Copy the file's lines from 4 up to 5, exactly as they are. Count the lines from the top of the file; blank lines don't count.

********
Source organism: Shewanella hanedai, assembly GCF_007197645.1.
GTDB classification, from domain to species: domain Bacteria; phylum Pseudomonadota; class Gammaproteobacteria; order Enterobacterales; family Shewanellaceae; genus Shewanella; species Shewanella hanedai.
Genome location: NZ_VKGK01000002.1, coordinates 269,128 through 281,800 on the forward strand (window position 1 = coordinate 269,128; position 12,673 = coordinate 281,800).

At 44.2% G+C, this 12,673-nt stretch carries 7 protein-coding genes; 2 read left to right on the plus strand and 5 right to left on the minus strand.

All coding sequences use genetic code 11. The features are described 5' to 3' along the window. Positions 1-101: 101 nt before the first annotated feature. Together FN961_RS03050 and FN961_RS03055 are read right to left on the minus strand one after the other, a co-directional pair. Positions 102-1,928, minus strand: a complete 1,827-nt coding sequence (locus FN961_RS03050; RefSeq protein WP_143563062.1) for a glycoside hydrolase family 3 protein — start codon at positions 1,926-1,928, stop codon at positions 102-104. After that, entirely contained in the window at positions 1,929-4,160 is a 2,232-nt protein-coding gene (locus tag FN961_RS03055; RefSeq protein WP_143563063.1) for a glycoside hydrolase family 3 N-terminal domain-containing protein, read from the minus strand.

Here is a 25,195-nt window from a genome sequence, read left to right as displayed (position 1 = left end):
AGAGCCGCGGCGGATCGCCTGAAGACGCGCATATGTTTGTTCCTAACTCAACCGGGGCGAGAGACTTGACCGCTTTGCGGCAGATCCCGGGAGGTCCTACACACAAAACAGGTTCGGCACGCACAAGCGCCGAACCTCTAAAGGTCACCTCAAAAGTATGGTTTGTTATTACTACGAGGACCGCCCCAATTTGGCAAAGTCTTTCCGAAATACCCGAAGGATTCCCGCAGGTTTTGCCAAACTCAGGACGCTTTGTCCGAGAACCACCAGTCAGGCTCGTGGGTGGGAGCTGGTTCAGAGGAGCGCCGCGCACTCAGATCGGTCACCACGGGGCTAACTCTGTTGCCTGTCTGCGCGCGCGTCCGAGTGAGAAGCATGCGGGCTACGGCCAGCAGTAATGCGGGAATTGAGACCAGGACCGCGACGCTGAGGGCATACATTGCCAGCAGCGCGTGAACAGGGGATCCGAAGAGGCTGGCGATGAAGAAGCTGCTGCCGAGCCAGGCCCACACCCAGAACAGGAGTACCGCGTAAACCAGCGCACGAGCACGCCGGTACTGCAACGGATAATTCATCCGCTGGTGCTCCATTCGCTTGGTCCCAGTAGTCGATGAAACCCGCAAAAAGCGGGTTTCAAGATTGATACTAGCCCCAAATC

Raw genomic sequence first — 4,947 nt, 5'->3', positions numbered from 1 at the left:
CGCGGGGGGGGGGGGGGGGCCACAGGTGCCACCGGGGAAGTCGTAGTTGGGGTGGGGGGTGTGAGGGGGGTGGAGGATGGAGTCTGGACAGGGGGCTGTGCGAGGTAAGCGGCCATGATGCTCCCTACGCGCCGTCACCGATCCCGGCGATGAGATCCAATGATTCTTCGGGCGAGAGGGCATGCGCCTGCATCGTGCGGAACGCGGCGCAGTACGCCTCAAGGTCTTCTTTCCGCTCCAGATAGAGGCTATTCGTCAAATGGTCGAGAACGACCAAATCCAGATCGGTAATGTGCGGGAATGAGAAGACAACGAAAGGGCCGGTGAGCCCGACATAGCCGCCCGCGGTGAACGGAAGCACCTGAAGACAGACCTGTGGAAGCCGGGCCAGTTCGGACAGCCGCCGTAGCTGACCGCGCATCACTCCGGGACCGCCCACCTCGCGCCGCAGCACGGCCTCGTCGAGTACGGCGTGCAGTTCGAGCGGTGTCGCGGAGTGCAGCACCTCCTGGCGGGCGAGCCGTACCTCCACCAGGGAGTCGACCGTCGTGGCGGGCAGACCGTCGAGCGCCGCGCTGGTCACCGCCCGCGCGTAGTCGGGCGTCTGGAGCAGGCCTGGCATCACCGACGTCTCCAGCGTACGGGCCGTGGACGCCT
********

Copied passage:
At 44.2% G+C, this 12,673-nt stretch carries 7 protein-coding genes; 2 read left to right on the plus strand and 5 right to left on the minus strand.

All coding sequences use genetic code 11. The features are described 5' to 3' along the window. Positions 1-101: 101 nt before the first annotated feature. Together FN961_RS03050 and FN961_RS03055 are read right to left on the minus strand one after the other, a co-directional pair. Positions 102-1,928, minus strand: a complete 1,827-nt coding sequence (locus FN961_RS03050; RefSeq protein WP_143563062.1) for a glycoside hydrolase family 3 protein — start codon at positions 1,926-1,928, stop codon at positions 102-104. After that, entirely contained in the window at positions 1,929-4,160 is a 2,232-nt protein-coding gene (locus tag FN961_RS03055; RefSeq protein WP_143563063.1) for a glycoside hydrolase family 3 N-terminal domain-containing protein, read from the minus strand.